So I told you in my last blog that I was in the mood for sci-fi this summer…so here’s a little more! If you’re looking for some more mysterious post-apocalyptic fiction, something that’s a little different to the new Young-Adult-Dystopian-coming-of-age fashion, then I want to see what you think of Wool. I had intended to wait to review this until I had finished the Silo series, but since the second and third instalments haven’t turned up in the same charity shop where I found this one, I decided to stop waiting and just review the darned thing.

wool-uk-cover-final Synopsis

Set in some unknown future, the events of Wool take place in a Silo housing many, many people. We begin with the Sheriff as he makes his way up all the stairs in the Silo, contemplating the death of his wife and the birth lottery that occurs in the Silo to control population increase, to his office, where he declares to his deputy that he wants to go outside. 

In the Silo to say that you want to go outside is a death sentence and results in you getting exactly what you ask for. Something in the air outside kills all those who go out to ‘clean’.

What follows is a search for the new sheriff, and the controversial decision to appoint the mechanic Juliette to the post is what propels the plot for the rest of the novel. It is a story of political intrigue, murder, mystery and revelation. Not necessarily what I expected going in.

Things I liked

  • Juliette as a character is fantastic. She is neither perfect nor deliberately flawed. She isn’t a young girl struggling to find herself, she is a woman who has loved and lost, who has grown and worked hard and lived her life through all its difficulties. The way she talks and thinks is very personal. It’s obvious that Hugh Howey knows his characters well.
  • The relationships between the characters, sometimes unexpected or unconventional.
  • The clean and unassuming style. The narrative is not imposing – in third person and fully utilising the ability to leap between the minds of characters, Howey’s style and choices of character perspectives are fresh and perfectly controlled.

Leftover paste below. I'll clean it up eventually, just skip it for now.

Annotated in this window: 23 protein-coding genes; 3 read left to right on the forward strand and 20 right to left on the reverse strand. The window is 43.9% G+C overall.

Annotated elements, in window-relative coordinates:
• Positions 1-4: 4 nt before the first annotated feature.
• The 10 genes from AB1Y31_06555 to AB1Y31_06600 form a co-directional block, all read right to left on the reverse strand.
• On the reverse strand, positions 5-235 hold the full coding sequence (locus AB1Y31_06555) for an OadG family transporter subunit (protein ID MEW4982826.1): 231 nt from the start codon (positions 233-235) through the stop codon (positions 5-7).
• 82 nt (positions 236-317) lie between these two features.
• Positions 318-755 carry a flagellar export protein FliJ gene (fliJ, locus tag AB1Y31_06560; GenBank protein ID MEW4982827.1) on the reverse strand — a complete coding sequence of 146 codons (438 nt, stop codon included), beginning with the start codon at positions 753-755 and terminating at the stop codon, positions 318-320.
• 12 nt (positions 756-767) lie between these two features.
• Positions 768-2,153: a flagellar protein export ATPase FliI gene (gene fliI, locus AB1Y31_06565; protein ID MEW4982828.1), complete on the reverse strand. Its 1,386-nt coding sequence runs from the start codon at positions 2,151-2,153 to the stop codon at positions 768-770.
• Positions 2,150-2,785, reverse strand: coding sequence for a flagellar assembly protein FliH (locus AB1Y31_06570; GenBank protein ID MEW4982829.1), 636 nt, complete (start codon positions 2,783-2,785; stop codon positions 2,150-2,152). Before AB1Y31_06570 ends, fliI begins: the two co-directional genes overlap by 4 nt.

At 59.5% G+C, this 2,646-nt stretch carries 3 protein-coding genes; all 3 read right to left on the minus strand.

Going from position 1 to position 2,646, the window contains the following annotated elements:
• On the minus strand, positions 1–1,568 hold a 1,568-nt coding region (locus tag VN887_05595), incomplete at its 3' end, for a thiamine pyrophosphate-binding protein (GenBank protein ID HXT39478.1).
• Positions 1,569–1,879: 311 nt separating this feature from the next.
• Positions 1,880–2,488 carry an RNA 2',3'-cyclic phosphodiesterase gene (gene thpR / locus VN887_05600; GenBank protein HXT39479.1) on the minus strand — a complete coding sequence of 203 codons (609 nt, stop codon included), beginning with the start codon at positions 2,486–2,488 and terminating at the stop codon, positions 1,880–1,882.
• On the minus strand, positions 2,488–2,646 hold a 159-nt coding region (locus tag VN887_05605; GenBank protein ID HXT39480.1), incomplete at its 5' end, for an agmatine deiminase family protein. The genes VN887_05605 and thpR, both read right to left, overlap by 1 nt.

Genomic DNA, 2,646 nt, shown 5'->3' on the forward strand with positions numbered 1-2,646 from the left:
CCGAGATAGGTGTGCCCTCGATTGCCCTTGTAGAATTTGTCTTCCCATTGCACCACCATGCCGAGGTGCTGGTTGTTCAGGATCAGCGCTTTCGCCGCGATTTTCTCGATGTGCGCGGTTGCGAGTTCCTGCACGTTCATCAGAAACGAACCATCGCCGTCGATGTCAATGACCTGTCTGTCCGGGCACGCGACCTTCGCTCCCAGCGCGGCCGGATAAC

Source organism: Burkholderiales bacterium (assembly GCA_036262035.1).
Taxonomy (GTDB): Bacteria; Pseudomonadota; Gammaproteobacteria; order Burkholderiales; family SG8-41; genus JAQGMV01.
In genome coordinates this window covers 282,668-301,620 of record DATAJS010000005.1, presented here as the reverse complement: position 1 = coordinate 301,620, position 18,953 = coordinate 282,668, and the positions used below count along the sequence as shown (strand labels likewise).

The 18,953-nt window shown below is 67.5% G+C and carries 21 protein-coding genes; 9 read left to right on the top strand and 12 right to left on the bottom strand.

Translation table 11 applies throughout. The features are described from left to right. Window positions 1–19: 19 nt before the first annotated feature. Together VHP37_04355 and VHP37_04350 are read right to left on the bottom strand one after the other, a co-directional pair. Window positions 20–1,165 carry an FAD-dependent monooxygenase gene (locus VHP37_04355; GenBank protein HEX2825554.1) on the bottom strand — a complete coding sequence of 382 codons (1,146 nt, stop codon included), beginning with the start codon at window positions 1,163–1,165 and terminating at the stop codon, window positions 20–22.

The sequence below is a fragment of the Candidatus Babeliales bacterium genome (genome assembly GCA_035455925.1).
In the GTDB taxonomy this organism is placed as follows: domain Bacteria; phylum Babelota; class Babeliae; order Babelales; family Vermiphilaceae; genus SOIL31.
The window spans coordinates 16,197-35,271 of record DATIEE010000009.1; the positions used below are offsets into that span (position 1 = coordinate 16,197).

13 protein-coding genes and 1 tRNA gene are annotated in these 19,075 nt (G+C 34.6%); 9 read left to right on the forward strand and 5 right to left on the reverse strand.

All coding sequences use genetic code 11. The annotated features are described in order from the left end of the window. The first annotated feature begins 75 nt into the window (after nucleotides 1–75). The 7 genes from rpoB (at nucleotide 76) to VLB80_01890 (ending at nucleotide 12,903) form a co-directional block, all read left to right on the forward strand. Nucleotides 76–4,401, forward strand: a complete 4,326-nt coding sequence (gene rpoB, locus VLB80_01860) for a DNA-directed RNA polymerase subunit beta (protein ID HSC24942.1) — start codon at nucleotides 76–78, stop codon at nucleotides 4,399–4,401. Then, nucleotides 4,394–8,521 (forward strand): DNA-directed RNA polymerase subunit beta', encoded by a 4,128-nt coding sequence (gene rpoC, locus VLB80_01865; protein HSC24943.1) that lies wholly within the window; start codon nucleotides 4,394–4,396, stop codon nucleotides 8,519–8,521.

• The pacing. This is a bit of a weird one. Maybe if I wasn’t on holiday it might have seemed like a slow read, maybe not. As it was, I spent most of my time when reading this either on the beach or the sofa, and the novel walked along at exactly the right speed. While I did say that it was a story of political intrigue and murder, this is not a thriller novel, and therefore don’t expect it to race along page after page, cliffhanger by cliffhanger. It’s not like that. The pacing of this story is under constant control, giving you just enough information for you to get by and make your own guesses, but not enough for you to figure out where we’re heading. As a writer who struggles with pacing at the best of times, it was wonderful to see an example of great, steady, pacing.
  • It passes the Bechdel Test. Yay!

Things I didn’t like

  • Having said such nice things about pacing, it was perhaps a little bit long. However, I can say with some certainty that the only reason I feel that way is because I brought two other books on my holiday to read after this one, and didn’t start either because a) I took too long reading this one but more importantly b) because all I wanted to read when I was done was more of the same.
  • I have to wait until I have money to read the second one… but I guess that’s not Hugh Howey’s fault…

Should I read this?

Yes, go for it. I’ve been in a couple of bookshops and overhead people asking for this, or the next instalment, but not nearly enough people know about this brilliantly constructed series. Besides, any book with the tagline ‘If the lies don’t kill you, the truth will‘ deserves your time. Right? Get on it, spiders! (Yes, anyone who reads this blog is now a spider)

Note: I read this in June, so there are some things I’ve forgotten. In trying to remind myself, I discovered that Wool is actually a collection of five short books released over several months in 2011, that it’s going to be made into a comic book, and the film rights have been bought by 20th century fox with director Ridley Scott expressing interest. So you guys had better get reading!

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The Book Depository

You can buy the book here.

Because I am trying not to use Amazon in my own half-arsed protest-y way, I’d like to recommend to people that they check out The Book Depository, which is a great, user-friendly site with affordable books ranging from brand new releases to classics, and in many different editions at less-than brand new prices. As I am now officially an affiliate of The Book Depository, I gain a small commission if you use my affiliate link to buy books! Please do check it out, even if you don’t buy anything right now.